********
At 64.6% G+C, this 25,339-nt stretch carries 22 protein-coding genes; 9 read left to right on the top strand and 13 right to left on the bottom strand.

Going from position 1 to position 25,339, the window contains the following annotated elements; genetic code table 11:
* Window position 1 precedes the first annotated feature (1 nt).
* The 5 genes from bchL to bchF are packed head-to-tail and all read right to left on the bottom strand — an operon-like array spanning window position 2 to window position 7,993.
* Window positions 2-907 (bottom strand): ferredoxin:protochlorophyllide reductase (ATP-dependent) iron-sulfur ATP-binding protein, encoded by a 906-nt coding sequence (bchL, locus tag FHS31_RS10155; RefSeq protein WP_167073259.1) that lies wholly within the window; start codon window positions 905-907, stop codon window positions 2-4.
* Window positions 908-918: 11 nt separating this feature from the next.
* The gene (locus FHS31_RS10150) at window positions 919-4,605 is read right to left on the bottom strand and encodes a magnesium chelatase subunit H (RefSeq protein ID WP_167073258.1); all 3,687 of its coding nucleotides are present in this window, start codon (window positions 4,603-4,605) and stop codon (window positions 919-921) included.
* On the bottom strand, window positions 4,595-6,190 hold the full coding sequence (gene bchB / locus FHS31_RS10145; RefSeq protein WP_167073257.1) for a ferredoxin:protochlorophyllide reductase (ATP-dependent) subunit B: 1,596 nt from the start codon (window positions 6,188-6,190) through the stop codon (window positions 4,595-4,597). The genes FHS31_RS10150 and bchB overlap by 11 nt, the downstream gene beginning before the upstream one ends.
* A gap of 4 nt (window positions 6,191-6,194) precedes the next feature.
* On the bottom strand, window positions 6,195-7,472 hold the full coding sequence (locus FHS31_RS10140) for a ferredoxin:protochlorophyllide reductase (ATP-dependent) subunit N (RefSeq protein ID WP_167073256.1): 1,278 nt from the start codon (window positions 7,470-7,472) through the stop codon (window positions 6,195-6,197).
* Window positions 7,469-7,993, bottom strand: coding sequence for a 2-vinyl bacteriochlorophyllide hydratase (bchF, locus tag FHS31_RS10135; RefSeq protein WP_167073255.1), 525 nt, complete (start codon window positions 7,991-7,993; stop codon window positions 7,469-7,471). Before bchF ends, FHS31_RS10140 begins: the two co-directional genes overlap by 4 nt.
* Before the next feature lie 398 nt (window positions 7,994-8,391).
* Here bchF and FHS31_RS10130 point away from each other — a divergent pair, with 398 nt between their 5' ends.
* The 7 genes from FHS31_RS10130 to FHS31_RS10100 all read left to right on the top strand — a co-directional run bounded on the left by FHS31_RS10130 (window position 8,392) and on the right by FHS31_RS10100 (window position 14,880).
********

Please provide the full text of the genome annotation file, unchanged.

At 64.6% G+C, this 25,339-nt stretch carries 22 protein-coding genes; 9 read left to right on the top strand and 13 right to left on the bottom strand.

Going from position 1 to position 25,339, the window contains the following annotated elements; genetic code table 11:
* Window position 1 precedes the first annotated feature (1 nt).
* The 5 genes from bchL to bchF are packed head-to-tail and all read right to left on the bottom strand — an operon-like array spanning window position 2 to window position 7,993.
* Window positions 2-907 (bottom strand): ferredoxin:protochlorophyllide reductase (ATP-dependent) iron-sulfur ATP-binding protein, encoded by a 906-nt coding sequence (bchL, locus tag FHS31_RS10155; RefSeq protein WP_167073259.1) that lies wholly within the window; start codon window positions 905-907, stop codon window positions 2-4.
* Window positions 908-918: 11 nt separating this feature from the next.
* The gene (locus FHS31_RS10150) at window positions 919-4,605 is read right to left on the bottom strand and encodes a magnesium chelatase subunit H (RefSeq protein ID WP_167073258.1); all 3,687 of its coding nucleotides are present in this window, start codon (window positions 4,603-4,605) and stop codon (window positions 919-921) included.
* On the bottom strand, window positions 4,595-6,190 hold the full coding sequence (gene bchB / locus FHS31_RS10145; RefSeq protein WP_167073257.1) for a ferredoxin:protochlorophyllide reductase (ATP-dependent) subunit B: 1,596 nt from the start codon (window positions 6,188-6,190) through the stop codon (window positions 4,595-4,597). The genes FHS31_RS10150 and bchB overlap by 11 nt, the downstream gene beginning before the upstream one ends.
* A gap of 4 nt (window positions 6,191-6,194) precedes the next feature.
* On the bottom strand, window positions 6,195-7,472 hold the full coding sequence (locus FHS31_RS10140) for a ferredoxin:protochlorophyllide reductase (ATP-dependent) subunit N (RefSeq protein ID WP_167073256.1): 1,278 nt from the start codon (window positions 7,470-7,472) through the stop codon (window positions 6,195-6,197).
* Window positions 7,469-7,993, bottom strand: coding sequence for a 2-vinyl bacteriochlorophyllide hydratase (bchF, locus tag FHS31_RS10135; RefSeq protein WP_167073255.1), 525 nt, complete (start codon window positions 7,991-7,993; stop codon window positions 7,469-7,471). Before bchF ends, FHS31_RS10140 begins: the two co-directional genes overlap by 4 nt.
* Before the next feature lie 398 nt (window positions 7,994-8,391).
* Here bchF and FHS31_RS10130 point away from each other — a divergent pair, with 398 nt between their 5' ends.
* The 7 genes from FHS31_RS10130 to FHS31_RS10100 all read left to right on the top strand — a co-directional run bounded on the left by FHS31_RS10130 (window position 8,392) and on the right by FHS31_RS10100 (window position 14,880).